COP27 Fails Women and Girls – High Time to Redefine Multilateralism –Part 1

By Anwarul K. Chowdhury

The writer is former Under-Secretary-General and High Representative of the United Nations, former Ambassador of Bangladesh to the UN and former President of the Security Council.

Part One of Three

NEW YORK, Dec 12 2022 (IPS) – Three weeks have gone by since the much-ballyhooed mega-gathering of the 27th Conference of Parties (COP) to the UN Framework Convention on Climate Change (UNFCCC), generally known by its easy-to-say-and-remember title – COP27, concluded at the resort city Sharm El-Sheikh in Egypt.

This year the annual rotational hosting of COP was the turn of Africa attended in total by 33,449 people, including 16,118 delegates from Parties, 13,981 observers, and 3,350 members of the media.

Think of the carbon footprint logged by the onrush of this huge crowd! Last COP26 in Glasgow in the United Kingdom – delayed by one year due to Covid – was the turn of West European and Others turn and the next one – COP28 – will be Asia’s turn and host would be the United Arab Emirates’ wonder-city Dubai.


Overshooting the scheduled date of closure on Friday 18 November by two days, COP27 finally ended on Sunday 20 November. This unusual delay was needed to pressurize the industrialized countries, the so-called developed nations, which finally gave up their three-decade long unjust, irrational, and steadfast opposition and agreed to creating a fund to help countries ravaged by consequences of climate change.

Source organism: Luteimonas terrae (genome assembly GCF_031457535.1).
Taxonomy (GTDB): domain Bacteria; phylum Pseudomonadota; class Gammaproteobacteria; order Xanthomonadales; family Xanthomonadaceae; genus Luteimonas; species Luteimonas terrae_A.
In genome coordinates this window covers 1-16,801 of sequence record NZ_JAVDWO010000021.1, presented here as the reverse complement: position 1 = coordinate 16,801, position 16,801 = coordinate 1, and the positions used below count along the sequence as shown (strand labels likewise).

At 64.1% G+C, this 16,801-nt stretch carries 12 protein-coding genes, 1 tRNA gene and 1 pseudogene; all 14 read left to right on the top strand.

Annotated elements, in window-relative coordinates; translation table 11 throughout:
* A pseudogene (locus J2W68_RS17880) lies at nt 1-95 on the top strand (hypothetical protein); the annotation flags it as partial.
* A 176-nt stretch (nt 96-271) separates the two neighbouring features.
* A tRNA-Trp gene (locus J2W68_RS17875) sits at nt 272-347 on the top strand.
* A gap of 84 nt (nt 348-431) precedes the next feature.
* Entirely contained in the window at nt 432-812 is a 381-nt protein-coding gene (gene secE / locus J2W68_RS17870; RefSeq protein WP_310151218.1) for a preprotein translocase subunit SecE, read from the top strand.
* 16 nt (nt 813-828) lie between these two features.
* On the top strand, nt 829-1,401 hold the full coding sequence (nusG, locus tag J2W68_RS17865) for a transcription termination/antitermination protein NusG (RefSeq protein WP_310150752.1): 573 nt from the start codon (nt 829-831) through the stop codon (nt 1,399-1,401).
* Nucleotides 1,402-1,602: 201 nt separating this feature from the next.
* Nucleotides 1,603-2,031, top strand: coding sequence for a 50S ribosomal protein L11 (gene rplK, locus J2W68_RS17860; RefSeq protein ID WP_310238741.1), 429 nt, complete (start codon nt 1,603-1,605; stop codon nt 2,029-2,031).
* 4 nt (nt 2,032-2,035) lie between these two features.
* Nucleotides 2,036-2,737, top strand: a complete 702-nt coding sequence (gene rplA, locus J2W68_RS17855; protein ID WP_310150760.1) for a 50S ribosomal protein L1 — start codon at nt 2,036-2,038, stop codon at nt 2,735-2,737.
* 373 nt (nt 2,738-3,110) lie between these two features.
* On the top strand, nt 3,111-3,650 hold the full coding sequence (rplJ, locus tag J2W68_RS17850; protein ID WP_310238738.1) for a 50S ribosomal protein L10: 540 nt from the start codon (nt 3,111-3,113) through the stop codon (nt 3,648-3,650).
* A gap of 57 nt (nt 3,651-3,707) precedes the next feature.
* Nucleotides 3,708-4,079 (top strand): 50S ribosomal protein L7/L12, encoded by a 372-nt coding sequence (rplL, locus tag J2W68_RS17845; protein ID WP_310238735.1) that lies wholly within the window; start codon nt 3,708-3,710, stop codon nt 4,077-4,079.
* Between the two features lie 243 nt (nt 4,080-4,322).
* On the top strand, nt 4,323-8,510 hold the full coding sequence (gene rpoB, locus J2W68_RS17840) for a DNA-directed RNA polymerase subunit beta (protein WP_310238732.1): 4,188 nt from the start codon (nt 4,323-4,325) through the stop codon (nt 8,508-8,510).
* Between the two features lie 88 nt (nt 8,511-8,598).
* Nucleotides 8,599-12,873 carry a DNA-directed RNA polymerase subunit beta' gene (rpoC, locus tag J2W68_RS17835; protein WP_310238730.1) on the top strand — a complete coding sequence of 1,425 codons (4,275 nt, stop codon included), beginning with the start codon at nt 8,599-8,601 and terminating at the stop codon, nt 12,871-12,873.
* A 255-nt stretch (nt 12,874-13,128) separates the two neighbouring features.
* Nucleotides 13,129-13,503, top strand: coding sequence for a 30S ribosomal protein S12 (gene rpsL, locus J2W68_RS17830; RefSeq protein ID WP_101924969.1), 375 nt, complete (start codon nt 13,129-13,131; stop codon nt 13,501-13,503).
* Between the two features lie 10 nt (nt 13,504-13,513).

Citing legal implications for using the easily understandable term “compensation”, the foot-draggers prefer to call it a “loss and damage fund”. Yes, that is the in-principle agreement to use the term “fund”. That has been touted by the media as a breakthrough, a major success, a first-ever agreement, end of the deadlock.

Knowledgeable observers of the COP negotiations are of the opinion that such high-octane excitement – regret the use of this fossil fuel related term – was simply naïve and could have been a tactic of the fossil-fuel lobby to divert attention away from the failure of COP27 to include the much-needed agreement on serious measures to cut in the emissions.


While COP27 outcome is overplayed highlighting the agreement to create the Loss and Damage fund. On the other hand, there is an uncanny silence about the decision taken on women and climate change issues. A totally different picture emerges on this core issue, may be not considered by the media as well as country delegations and their leaders worthy of attention.

Some NGOs observed that while the media was flashing the agreement on the “compensation” fund as “Breaking News”, for them the total indifference to the relevance of gender and climate change was “Heartbreaking News”.